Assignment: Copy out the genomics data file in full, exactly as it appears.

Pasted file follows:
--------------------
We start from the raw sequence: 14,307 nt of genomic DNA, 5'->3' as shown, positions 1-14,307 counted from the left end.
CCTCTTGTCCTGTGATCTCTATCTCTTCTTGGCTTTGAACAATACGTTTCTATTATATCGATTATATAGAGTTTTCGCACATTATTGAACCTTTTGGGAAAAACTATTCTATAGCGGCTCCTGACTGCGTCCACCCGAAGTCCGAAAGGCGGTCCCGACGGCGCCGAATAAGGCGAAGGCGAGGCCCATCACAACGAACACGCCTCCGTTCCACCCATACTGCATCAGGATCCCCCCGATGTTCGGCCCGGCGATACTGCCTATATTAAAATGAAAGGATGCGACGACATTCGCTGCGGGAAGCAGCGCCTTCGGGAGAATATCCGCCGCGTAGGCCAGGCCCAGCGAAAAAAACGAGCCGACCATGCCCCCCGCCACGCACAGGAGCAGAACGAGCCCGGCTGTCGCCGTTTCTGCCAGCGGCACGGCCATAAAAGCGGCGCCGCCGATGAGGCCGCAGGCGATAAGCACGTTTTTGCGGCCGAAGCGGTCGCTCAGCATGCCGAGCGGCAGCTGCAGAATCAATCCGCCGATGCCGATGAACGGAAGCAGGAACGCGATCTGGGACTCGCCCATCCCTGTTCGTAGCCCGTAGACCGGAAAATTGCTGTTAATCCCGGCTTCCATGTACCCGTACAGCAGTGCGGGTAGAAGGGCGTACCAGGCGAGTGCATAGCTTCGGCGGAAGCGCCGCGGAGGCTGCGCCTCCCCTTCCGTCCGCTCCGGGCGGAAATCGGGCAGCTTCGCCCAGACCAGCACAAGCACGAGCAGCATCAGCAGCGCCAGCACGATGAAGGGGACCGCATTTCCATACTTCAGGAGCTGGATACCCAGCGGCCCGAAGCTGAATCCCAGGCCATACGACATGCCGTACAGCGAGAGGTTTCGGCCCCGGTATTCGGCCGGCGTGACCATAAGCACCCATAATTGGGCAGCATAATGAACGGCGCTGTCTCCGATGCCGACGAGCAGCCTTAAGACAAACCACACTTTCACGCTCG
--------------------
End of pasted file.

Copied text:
We start from the raw sequence: 14,307 nt of genomic DNA, 5'->3' as shown, positions 1-14,307 counted from the left end.
CCTCTTGTCCTGTGATCTCTATCTCTTCTTGGCTTTGAACAATACGTTTCTATTATATCGATTATATAGAGTTTTCGCACATTATTGAACCTTTTGGGAAAAACTATTCTATAGCGGCTCCTGACTGCGTCCACCCGAAGTCCGAAAGGCGGTCCCGACGGCGCCGAATAAGGCGAAGGCGAGGCCCATCACAACGAACACGCCTCCGTTCCACCCATACTGCATCAGGATCCCCCCGATGTTCGGCCCGGCGATACTGCCTATATTAAAATGAAAGGATGCGACGACATTCGCTGCGGGAAGCAGCGCCTTCGGGAGAATATCCGCCGCGTAGGCCAGGCCCAGCGAAAAAAACGAGCCGACCATGCCCCCCGCCACGCACAGGAGCAGAACGAGCCCGGCTGTCGCCGTTTCTGCCAGCGGCACGGCCATAAAAGCGGCGCCGCCGATGAGGCCGCAGGCGATAAGCACGTTTTTGCGGCCGAAGCGGTCGCTCAGCATGCCGAGCGGCAGCTGCAGAATCAATCCGCCGATGCCGATGAACGGAAGCAGGAACGCGATCTGGGACTCGCCCATCCCTGTTCGTAGCCCGTAGACCGGAAAATTGCTGTTAATCCCGGCTTCCATGTACCCGTACAGCAGTGCGGGTAGAAGGGCGTACCAGGCGAGTGCATAGCTTCGGCGGAAGCGCCGCGGAGGCTGCGCCTCCCCTTCCGTCCGCTCCGGGCGGAAATCGGGCAGCTTCGCCCAGACCAGCACAAGCACGAGCAGCATCAGCAGCGCCAGCACGATGAAGGGGACCGCATTTCCATACTTCAGGAGCTGGATACCCAGCGGCCCGAAGCTGAATCCCAGGCCATACGACATGCCGTACAGCGAGAGGTTTCGGCCCCGGTATTCGGCCGGCGTGACCATAAGCACCCATAATTGGGCAGCATAATGAACGGCGCTGTCTCCGATGCCGACGAGCAGCCTTAAGACAAACCACACTTTCACGCTCG